Testicular cancer is common cancer seen in men aged between 20 to 39 years. Testicular cancer occurs when healthy cells in a testicle form a malignant tumor that can spread to other body parts. The testicles are part of the male reproductive system. Typically, there are two testicles located in the scrotum(a sac-like pouch) in the male genital system.
Types of testicular cancer
- Seminoma is the most common cell type of testicular cancer in men aged between 25 and 45. It grows slowly and reacts well to surgery, chemotherapy, and radiation. Therefore, active surveillance (monitoring) is often helpful for early-stage seminomas.
- Non-seminomas are more common in younger men in their late teens or early 20s. It multiplies quickly and is less responsive to radiation and chemotherapy. Initial treatment involves surveillance and surgery. Chemotherapy is useful for later stages.
What are the symptoms?
- Heaviness in the scrotum
- Pain in the lower abdomen, the testicle, or scrotum
- Back pain
- Lump or swelling on either testicle.
- Shortness of breath (Dyspnea)
- Chest Pain
What are the diagnostic tests for testicular cancer?
- Testicular ultrasound helps check a suspicious lump in the scrotum.
- A blood test helps to check tumor markers. These are proteins and hormones made by some testicular cancers. Ask your doctor about your tumor maker levels.
- CT scan helps doctors find any abnormalities or tumors. For example, if a tumor is visible in the CT pictures, the scan can help measure the tumor size.
- MRI scan creates a 3-dimensional picture of the internal body. An MRI can be useful to measure the tumor size, location and spread to regional structures.
- PET scan produces pictures of organs and tissues inside the body. With the help of a radioactive sugar substance. The cancer cells absorb radioactive substance. A scanner detects the radioactive substance and produces images showing where the presence of cancer in the body. PET scans can be helpful in cases of pure metastatic seminoma.
- Biopsy removes a small amount of tissue for microscopic examination(histopathological examination) to identify the nature of the disease.
How advanced is my testicular cancer?
Stage 1: The cancer is present only in the testicle.
2: Cancer spreads to the lymph nodes in the abdomen or pelvis.
3: Cancer spreads beyond the lymph nodes to other body parts such as the lungs and liver.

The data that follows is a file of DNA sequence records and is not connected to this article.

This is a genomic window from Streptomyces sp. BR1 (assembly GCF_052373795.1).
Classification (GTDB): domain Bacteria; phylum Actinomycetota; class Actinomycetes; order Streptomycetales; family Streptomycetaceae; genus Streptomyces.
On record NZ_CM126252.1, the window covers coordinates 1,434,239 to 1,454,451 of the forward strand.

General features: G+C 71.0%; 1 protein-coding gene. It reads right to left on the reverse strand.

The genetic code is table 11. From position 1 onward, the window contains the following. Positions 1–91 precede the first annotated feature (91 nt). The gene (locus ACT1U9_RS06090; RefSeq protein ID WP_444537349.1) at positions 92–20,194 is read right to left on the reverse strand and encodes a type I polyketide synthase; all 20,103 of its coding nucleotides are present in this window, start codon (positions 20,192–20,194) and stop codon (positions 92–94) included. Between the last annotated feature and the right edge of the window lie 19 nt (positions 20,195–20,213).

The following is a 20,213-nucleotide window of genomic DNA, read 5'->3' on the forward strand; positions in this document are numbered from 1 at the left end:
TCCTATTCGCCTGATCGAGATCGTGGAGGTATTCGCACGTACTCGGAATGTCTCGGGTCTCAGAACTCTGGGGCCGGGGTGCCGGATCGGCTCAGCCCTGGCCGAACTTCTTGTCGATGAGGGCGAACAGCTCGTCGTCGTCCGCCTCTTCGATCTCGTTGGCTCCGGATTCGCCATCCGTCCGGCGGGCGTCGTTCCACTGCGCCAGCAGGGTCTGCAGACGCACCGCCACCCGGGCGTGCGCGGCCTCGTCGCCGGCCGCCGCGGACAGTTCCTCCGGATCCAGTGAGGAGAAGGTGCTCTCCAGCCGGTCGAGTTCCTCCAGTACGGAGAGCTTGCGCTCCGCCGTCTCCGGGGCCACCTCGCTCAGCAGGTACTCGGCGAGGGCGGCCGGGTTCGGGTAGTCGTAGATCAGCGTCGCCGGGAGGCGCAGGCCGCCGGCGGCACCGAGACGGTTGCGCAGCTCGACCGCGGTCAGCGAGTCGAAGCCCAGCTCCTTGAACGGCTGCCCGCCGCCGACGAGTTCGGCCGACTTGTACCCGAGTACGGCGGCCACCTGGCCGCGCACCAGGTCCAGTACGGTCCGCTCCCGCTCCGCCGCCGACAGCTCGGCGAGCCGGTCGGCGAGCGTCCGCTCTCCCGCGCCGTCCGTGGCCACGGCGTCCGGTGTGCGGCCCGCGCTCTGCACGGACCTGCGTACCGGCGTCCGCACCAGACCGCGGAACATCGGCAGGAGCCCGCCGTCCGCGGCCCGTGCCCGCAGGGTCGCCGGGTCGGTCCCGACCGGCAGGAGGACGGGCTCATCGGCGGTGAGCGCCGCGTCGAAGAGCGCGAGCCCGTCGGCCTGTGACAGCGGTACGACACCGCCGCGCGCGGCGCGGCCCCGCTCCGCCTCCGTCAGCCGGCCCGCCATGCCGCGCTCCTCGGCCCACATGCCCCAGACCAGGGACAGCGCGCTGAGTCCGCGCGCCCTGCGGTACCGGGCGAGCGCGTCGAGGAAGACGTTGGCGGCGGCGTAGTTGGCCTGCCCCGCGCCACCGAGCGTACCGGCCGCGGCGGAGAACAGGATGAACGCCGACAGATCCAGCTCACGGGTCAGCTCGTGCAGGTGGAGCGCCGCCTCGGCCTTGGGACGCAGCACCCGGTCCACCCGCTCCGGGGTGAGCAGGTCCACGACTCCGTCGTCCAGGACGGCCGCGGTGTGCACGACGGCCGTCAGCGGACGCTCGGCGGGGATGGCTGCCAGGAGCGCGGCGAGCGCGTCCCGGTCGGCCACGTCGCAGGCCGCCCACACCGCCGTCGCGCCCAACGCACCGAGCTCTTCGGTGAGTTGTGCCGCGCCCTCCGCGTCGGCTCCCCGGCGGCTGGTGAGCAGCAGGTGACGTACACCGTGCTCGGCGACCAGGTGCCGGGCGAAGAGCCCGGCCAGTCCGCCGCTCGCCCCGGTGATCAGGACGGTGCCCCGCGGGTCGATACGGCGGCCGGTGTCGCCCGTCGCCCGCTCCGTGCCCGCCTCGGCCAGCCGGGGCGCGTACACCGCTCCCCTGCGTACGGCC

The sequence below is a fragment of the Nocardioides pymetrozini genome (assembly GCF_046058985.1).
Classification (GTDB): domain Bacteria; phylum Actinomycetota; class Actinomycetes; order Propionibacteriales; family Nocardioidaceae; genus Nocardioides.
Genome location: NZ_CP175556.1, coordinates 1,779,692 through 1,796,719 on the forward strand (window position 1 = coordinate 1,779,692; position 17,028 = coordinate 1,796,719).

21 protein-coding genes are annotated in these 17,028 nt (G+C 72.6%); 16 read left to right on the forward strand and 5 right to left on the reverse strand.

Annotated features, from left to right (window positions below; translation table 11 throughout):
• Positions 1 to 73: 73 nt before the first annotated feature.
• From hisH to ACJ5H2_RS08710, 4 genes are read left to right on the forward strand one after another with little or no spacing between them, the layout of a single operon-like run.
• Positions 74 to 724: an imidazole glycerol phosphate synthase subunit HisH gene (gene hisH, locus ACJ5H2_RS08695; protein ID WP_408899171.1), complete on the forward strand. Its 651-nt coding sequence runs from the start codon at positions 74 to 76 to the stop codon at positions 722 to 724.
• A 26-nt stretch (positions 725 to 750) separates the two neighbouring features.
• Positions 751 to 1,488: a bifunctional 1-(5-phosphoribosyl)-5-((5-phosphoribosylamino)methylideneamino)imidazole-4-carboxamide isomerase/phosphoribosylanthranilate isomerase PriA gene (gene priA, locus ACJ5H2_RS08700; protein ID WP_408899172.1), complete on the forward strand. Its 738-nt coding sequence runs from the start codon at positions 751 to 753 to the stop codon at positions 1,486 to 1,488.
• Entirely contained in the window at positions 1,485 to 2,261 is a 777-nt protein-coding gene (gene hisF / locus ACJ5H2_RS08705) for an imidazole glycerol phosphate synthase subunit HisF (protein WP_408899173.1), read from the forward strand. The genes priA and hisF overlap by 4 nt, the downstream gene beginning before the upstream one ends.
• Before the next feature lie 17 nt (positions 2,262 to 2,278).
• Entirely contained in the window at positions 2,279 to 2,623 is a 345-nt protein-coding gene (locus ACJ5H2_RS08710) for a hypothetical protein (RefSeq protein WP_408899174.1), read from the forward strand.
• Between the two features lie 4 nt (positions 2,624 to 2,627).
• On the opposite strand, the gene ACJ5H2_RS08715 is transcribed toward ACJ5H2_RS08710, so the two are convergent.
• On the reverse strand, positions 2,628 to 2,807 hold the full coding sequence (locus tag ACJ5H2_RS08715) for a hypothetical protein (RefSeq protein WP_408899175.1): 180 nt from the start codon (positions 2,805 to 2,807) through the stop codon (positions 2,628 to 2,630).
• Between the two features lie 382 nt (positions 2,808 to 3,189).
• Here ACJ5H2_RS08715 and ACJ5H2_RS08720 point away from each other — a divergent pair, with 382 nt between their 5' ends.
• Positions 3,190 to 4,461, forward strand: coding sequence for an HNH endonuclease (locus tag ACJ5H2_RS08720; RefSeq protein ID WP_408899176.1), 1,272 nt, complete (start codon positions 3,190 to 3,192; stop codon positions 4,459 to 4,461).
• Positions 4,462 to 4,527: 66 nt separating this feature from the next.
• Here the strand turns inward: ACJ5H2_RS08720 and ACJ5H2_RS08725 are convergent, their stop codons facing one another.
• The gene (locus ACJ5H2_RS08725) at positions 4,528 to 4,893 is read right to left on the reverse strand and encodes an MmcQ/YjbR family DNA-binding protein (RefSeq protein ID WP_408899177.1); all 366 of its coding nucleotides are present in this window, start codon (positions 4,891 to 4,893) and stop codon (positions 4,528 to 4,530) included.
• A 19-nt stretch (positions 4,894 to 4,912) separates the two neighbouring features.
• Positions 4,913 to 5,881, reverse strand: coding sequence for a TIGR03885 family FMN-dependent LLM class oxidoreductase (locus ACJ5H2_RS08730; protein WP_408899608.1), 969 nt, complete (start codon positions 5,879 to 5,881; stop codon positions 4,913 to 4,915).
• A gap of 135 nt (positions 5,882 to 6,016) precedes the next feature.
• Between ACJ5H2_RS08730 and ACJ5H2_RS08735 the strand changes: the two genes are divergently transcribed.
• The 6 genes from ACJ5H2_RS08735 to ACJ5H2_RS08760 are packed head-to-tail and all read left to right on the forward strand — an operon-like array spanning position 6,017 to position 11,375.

What are the suitable treatments?
- Orchiectomy is helpful to diagnose and treat early-stage as well as later-stage testicular cancer. It removes the entire testicle and through a incision given in the groin. After surgery, regular surveillance helps to ensure cancer free survival.
- Testis-sparing surgery (TSS) is beneficial in several cases. It removes the tumor tissue. It is best for men with benign tumors. Regular surveillance is necessary because cancer can recur.
- Retroperitoneal lymph node dissection (RPLND) is an option for patients with stage I cancer with a high risk for regional spread. It is also beneficial for non-seminomatous tumors.
It kills cancer cells on the testis or in nearby lymph nodes. Radiation is helpful to treat seminoma-cell cancers. It may be an option if testicular cancer (either type) has spread to distant organs like the brain(known as distinct metastasis).
It is helpful for cancers that spread beyond the testicles(advanced cases) or if tumor markers is elevated after surgery. The chemotherapeutic drugs travel through the body in the bloodstream to eliminate cancer cells and lower the risk of cancer recurrence. Sometimes, combination chemotherapy treatment is beneficial for testicular cancer treatment.
What are the other treatment options?
The other treatment options may or may not be standard medical treatments. These treatments include vitamins, herbs, and diets. Talk to your doctor about other treatment options.
What to expect after treatment?
You may have fear of cancer recurrence. Visit your doctor every three months after the treatment ends. Do not skip follow-up visits. Your doctors will ask you about new symptoms. A physical examination and diagnostic tests may help to check recurrence.
For the first year, the follow-up visits may be every three months. After the first year, follow-up visits might be every six months, and then at once a year after five years.
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